Purpose: Prolonged endotracheal intubation may lead to laryngeal damage, with stridor being the most relevant clinical symptom. Our objective was to determine the incidence of post-extubation stridor and their clinical consequences in children within a tertiary referral center and to identify contributing factors. Methods: 150 children, aged 0–16 years, intubated for more than 24 h were prospectively enrolled until discharge of the hospital. Potential relevant factors, thought to mediate the risk of laryngeal damage, were recorded and analyzed. Results: The median duration of intubation was 4 days, ranging from 1 to 31 days. Stridor following extubation occurred in 28 patients (18.7%); 3 of them required reintubation due to respiratory distress and in 1 child stridor persisted for which a surgical intervention was necessary. In multivariate analyses, we found the following independent predictors of stridor: intubation on the scene, the use of cuffed tubes and lower age. Conclusion: Despite a high incidence for post-extubation stridor, only few children need reintubation or surgical intervention as a result of post-extubation lesions. Intubation on the scene, the use of cuffed tubes and young age are associated with a significant increased risk of post-extubation stridor. Awareness of these factors gives the possibility to anticipate on the situation and to minimize laryngeal injury and its possible future consequences.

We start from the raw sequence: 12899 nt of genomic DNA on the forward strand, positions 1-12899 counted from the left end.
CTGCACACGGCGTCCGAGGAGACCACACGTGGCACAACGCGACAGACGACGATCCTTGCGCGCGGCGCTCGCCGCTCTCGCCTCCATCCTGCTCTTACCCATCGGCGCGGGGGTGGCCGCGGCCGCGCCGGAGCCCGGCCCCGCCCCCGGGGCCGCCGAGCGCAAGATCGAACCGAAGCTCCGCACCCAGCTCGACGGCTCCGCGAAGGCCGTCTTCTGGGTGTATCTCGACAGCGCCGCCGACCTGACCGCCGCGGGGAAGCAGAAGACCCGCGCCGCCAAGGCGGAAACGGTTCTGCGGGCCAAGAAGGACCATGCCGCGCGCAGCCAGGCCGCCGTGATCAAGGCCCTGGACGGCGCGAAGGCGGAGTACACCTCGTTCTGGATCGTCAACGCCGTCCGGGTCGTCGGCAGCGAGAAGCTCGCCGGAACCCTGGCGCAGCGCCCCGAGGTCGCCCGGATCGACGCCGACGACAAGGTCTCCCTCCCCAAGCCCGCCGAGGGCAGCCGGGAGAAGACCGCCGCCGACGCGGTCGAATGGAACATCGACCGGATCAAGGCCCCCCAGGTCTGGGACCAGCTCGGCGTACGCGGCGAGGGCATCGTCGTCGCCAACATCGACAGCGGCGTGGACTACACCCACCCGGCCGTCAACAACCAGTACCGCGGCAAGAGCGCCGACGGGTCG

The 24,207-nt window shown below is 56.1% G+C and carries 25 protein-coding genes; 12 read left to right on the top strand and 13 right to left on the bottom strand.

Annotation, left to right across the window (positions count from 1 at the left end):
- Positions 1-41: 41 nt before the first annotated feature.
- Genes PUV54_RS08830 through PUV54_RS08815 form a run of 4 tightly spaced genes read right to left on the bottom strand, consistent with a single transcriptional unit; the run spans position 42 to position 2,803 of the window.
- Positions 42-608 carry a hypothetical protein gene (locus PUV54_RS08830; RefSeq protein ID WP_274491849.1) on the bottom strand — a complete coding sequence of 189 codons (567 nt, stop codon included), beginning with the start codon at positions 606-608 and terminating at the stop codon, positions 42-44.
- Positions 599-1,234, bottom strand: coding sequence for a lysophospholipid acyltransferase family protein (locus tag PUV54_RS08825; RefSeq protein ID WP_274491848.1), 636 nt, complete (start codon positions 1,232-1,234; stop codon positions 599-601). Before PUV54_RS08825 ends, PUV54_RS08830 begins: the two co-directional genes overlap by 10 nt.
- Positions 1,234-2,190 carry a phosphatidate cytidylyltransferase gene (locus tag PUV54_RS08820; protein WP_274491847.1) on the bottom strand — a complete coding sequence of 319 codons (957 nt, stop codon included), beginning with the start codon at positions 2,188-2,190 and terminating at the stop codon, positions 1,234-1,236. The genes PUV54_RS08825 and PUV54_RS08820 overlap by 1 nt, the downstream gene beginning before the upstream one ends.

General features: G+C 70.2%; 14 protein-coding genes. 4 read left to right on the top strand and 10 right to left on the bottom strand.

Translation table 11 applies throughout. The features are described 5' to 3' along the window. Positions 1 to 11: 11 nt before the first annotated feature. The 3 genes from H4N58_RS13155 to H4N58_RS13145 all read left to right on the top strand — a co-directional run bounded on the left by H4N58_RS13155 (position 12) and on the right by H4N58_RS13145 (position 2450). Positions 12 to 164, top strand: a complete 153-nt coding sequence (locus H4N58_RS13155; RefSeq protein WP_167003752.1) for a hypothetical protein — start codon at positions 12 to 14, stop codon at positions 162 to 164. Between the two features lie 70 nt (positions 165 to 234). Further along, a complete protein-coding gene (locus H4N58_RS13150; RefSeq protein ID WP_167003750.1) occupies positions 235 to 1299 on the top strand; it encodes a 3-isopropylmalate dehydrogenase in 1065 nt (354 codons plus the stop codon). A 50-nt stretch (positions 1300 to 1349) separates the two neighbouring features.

Additional Metadata
Keywords Complications, Endotracheal tube, Laryngeal damage, Laryngotracheal stenosis, Pediatric airway, Prolonged intubation, Stridor, Subglottic stenosis
Persistent URL dx.doi.org/10.1007/s00405-020-05877-0, hdl.handle.net/1765/125596
Journal European Archives of Oto-Rhino-Laryngology
Citation
Veder, L.L, Joosten, K.F.M, Schlink, K. (K.), Timmerman, M.K, Hoeve, L.J, van der Schroeff, M.P, & Pullens, B. (2020). Post-extubation stridor after prolonged intubation in the pediatric intensive care unit (PICU): a prospective observational cohort study. European Archives of Oto-Rhino-Laryngology. doi:10.1007/s00405-020-05877-0